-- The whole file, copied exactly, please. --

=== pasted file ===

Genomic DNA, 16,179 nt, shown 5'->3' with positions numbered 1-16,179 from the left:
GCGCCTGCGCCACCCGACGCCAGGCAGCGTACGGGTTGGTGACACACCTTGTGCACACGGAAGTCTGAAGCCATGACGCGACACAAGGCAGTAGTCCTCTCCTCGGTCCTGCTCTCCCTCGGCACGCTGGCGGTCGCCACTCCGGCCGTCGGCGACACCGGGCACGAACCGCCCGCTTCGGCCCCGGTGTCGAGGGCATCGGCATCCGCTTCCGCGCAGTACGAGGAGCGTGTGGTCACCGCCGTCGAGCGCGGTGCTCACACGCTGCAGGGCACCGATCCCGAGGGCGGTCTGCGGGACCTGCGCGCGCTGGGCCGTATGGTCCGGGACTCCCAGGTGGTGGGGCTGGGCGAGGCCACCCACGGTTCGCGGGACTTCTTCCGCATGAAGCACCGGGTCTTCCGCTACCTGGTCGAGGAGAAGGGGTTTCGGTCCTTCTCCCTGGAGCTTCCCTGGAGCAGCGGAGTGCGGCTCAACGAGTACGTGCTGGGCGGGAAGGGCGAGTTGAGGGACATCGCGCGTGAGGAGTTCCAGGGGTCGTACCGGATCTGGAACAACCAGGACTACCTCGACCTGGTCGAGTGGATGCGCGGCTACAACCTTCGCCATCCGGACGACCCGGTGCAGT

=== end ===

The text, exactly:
Genomic DNA, 16,179 nt, shown 5'->3' with positions numbered 1-16,179 from the left:
GCGCCTGCGCCACCCGACGCCAGGCAGCGTACGGGTTGGTGACACACCTTGTGCACACGGAAGTCTGAAGCCATGACGCGACACAAGGCAGTAGTCCTCTCCTCGGTCCTGCTCTCCCTCGGCACGCTGGCGGTCGCCACTCCGGCCGTCGGCGACACCGGGCACGAACCGCCCGCTTCGGCCCCGGTGTCGAGGGCATCGGCATCCGCTTCCGCGCAGTACGAGGAGCGTGTGGTCACCGCCGTCGAGCGCGGTGCTCACACGCTGCAGGGCACCGATCCCGAGGGCGGTCTGCGGGACCTGCGCGCGCTGGGCCGTATGGTCCGGGACTCCCAGGTGGTGGGGCTGGGCGAGGCCACCCACGGTTCGCGGGACTTCTTCCGCATGAAGCACCGGGTCTTCCGCTACCTGGTCGAGGAGAAGGGGTTTCGGTCCTTCTCCCTGGAGCTTCCCTGGAGCAGCGGAGTGCGGCTCAACGAGTACGTGCTGGGCGGGAAGGGCGAGTTGAGGGACATCGCGCGTGAGGAGTTCCAGGGGTCGTACCGGATCTGGAACAACCAGGACTACCTCGACCTGGTCGAGTGGATGCGCGGCTACAACCTTCGCCATCCGGACGACCCGGTGCAGT